Constellations of European and U.S. satellites captured emergency distress signals from the doomed EgyptAir Flight 804 minutes after it fell off radar on May 19, according to the National Oceanic and Atmospheric Administration.
A device known as an emergency locator transmitter, or ELT, began radioing an automatic distress message at 2:36 a.m. local time, Lieutenant Jason Wilson, an operations support officer at NOAA, said in an e-mail.
Five satellites relayed signals from the beacon to a ground station in Cyprus, said Wilson, whose agency monitors such distress signals, and a document prepared by the French government that was obtained by Bloomberg. The satellites provided a location of a probable crash site in the Mediterranean Sea that is accurate to within about 5 kilometers (3.1 miles).
The information, which confirms an earlier report on Egypt’s state-owned Ahram Gate website, will assist the search for wreckage beneath the sea, including the Airbus A320’s two crash-proof recorders, or black boxes. The plane went down on a Paris-to-Cairo flight with 66 people aboard.
A U.S. ground station in Maryland also was alerted that satellites had “received two bursts from the beacon, but was unable to make a location,” Wilson said in an e-mail.
Encoded information in the distress signal linked it to the specific EgyptAir aircraft involved in the accident, Wilson said. Airlines and other users of ELTs register them with NOAA and other agencies that monitor the signals.
“They received the beacon ID and were able to correlate that with the beacon that was on MS 804,” he said, referring to the shorthand code for the flight.
Airliners flying international routes are required to carry ELTs. The devices are designed to send a signal to satellite networks if a plane crashes, alerting authorities to the accident and providing a location.
EgyptAir’s emergency signal came about six minutes after the plane stopped transmitting its location to radar at 2:29:33 a.m., according to the flight tracking website FlightRadar24.
Investigators so far haven’t been able to say what brought down the flight so suddenly.
Separately, the plane transmitted a series of seven emergency messages indicating smoke had been detected in two locations and noting unspecified problems with cockpit windows and flight computers.
The emergency beacon is separate from the so-called pingers on the plane’s black box recorders. The pingers are designed to operate underwater so that investigators can locate the wreckage.
The French Navy has sent one of its most advanced survey vessels to lead the search for the submerged wreckage in the eastern Mediterranean.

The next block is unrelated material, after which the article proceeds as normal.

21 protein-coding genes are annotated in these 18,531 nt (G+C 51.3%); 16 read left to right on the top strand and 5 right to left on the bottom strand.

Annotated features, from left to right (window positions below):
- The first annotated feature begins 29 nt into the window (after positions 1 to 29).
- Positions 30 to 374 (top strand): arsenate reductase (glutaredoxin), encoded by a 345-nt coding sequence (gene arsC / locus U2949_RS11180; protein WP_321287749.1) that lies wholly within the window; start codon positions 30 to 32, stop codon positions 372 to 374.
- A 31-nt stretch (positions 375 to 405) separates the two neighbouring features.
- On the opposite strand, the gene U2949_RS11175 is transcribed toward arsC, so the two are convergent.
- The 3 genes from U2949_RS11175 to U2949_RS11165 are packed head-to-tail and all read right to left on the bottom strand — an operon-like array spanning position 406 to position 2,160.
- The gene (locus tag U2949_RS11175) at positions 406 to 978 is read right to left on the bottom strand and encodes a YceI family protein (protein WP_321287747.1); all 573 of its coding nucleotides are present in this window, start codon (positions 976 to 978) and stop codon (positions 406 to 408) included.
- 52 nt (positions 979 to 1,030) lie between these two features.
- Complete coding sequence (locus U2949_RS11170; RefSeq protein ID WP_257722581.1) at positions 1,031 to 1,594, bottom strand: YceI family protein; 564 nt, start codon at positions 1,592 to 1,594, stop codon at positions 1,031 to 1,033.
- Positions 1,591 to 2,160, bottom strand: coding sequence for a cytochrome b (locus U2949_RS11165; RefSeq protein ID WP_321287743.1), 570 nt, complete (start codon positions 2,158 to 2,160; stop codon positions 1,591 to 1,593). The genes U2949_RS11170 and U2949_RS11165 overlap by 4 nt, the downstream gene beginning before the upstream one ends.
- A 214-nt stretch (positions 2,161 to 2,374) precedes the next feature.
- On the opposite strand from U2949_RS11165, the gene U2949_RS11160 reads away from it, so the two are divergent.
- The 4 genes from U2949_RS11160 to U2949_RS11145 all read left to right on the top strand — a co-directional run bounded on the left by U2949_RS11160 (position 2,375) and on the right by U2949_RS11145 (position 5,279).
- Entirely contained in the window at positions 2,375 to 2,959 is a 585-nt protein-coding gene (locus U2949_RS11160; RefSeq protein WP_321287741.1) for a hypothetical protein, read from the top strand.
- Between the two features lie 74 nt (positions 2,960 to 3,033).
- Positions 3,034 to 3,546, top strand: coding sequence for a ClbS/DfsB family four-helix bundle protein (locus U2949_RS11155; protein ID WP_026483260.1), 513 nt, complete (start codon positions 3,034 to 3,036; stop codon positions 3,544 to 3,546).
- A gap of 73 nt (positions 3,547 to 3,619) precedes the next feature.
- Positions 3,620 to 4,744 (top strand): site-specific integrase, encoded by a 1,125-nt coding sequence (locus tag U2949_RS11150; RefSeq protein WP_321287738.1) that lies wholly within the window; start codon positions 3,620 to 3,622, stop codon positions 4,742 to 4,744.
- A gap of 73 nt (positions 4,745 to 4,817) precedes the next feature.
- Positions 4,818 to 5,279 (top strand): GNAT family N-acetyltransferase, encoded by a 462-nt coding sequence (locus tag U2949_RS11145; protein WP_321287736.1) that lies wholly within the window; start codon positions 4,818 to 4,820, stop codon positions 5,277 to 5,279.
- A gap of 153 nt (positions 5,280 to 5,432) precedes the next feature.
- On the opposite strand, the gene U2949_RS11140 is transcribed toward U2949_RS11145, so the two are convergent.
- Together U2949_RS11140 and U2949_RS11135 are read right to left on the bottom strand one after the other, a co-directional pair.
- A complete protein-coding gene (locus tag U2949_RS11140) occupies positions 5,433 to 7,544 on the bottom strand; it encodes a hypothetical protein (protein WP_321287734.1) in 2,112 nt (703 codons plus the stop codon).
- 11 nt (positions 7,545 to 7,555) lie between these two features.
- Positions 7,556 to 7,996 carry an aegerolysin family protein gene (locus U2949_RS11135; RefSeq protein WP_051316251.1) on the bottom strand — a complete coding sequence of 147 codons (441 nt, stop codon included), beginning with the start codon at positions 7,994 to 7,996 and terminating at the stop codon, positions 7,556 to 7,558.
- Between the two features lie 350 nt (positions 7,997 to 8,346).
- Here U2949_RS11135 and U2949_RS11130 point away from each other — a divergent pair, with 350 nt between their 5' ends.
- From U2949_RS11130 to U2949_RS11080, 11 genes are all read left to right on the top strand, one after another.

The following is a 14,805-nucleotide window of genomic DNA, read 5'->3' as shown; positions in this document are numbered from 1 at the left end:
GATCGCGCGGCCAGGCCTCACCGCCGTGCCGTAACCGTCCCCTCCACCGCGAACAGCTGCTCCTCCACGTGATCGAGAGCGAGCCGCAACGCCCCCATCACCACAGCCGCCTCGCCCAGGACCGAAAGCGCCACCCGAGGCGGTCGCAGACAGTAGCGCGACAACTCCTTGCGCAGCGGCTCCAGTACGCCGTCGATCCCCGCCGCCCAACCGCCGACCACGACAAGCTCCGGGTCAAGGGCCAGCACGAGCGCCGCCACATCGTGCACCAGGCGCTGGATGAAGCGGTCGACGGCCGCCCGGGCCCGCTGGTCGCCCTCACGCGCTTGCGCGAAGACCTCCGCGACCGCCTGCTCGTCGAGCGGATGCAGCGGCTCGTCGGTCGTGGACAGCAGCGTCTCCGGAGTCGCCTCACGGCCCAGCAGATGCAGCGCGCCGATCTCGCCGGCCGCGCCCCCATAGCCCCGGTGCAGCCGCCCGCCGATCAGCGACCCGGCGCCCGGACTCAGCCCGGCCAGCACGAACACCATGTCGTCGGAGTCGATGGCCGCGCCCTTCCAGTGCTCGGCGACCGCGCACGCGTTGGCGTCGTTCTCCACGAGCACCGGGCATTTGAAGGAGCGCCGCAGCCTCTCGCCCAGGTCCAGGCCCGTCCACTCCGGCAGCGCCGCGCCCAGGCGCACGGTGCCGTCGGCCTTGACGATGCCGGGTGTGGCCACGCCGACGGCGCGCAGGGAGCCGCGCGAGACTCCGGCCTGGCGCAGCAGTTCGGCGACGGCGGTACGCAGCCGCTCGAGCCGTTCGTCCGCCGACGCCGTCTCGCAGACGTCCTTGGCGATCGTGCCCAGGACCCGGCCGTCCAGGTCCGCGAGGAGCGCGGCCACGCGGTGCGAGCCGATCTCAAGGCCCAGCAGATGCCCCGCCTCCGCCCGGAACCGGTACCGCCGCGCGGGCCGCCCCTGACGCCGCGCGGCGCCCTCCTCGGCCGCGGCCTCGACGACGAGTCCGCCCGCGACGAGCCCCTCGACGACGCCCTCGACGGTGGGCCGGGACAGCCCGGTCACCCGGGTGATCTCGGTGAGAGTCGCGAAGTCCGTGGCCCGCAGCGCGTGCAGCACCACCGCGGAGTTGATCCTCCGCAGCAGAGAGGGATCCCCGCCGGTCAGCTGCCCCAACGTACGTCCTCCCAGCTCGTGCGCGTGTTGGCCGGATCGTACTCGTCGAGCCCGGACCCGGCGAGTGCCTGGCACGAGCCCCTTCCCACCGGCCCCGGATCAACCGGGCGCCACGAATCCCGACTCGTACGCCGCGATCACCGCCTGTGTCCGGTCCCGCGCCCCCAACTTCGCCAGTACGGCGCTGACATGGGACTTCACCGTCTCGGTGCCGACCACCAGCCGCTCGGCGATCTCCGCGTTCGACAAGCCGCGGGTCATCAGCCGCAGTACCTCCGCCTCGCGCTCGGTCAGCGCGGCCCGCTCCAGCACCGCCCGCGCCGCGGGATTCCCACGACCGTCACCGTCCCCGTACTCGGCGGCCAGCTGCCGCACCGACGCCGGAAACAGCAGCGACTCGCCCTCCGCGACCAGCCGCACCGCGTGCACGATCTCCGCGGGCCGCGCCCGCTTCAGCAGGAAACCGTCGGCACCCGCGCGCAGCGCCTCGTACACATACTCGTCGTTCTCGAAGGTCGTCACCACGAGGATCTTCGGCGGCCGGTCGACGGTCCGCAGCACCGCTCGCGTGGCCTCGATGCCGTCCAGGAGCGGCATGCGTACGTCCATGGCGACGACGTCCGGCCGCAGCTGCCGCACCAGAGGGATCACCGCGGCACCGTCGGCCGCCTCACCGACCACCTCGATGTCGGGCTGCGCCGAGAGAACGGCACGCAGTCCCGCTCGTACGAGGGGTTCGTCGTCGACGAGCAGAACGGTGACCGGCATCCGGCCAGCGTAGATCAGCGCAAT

The ELT only functions immediately after a crash and can’t transmit underwater, and thus can’t now lead searchers directly to the wreckage.
ELTs are typically designed to start transmitting after impact in a crash, Adam Williams, manager of airport policy for the Aircraft Owners and Pilots Association trade group, said in an interview.
In some cases, they can also be manually activated during an emergency, Williams said. A commercial pilot and flight instructor, Williams said he wasn’t familiar with how the device on the EgyptAir plane would have worked.
If the EgyptAir ELT did activate when the plane hit the water, it would provide the most accurate information to date on where the wreckage is located. The ELT information follows a similar pattern to radar flight-tracking that the Greek government did in the early morning hours after the plane went down.
After the plane stopped transmitting its position, radars reflecting radio beams off of the fuselage and other metal components continued to track it until 2:37 a.m., according to the Greek government. The so-called primary radar returns indicated the plane turned 90 degrees left and then made a right-hand orbit, according to a preliminary analysis.
The Greek and Egyptian governments have said they didn’t receive a distress call from pilots, which they would have radioed over a different frequency than the one used by the ELT beacon.
The detection of the ELT signal is an endorsement of a new generation of satellites used to detect the beacons, Wilson said.
Until recently, relatively few satellites circling the Earth in lower orbits were used. It can sometimes take an hour or more for the satellites to make enough passes over a crash site to estimate its location, he said.
The U.S., Europe and Russia are now installing radio receivers that can detect the emergency beacons on global-positioning satellites. Because they are at higher altitudes, allowing them to see more of the Earth’s surface at a time, and there are more of them, they will theoretically be better at monitoring for the beacons.
Five such global-positioning satellites captured the signal, according to Wilson.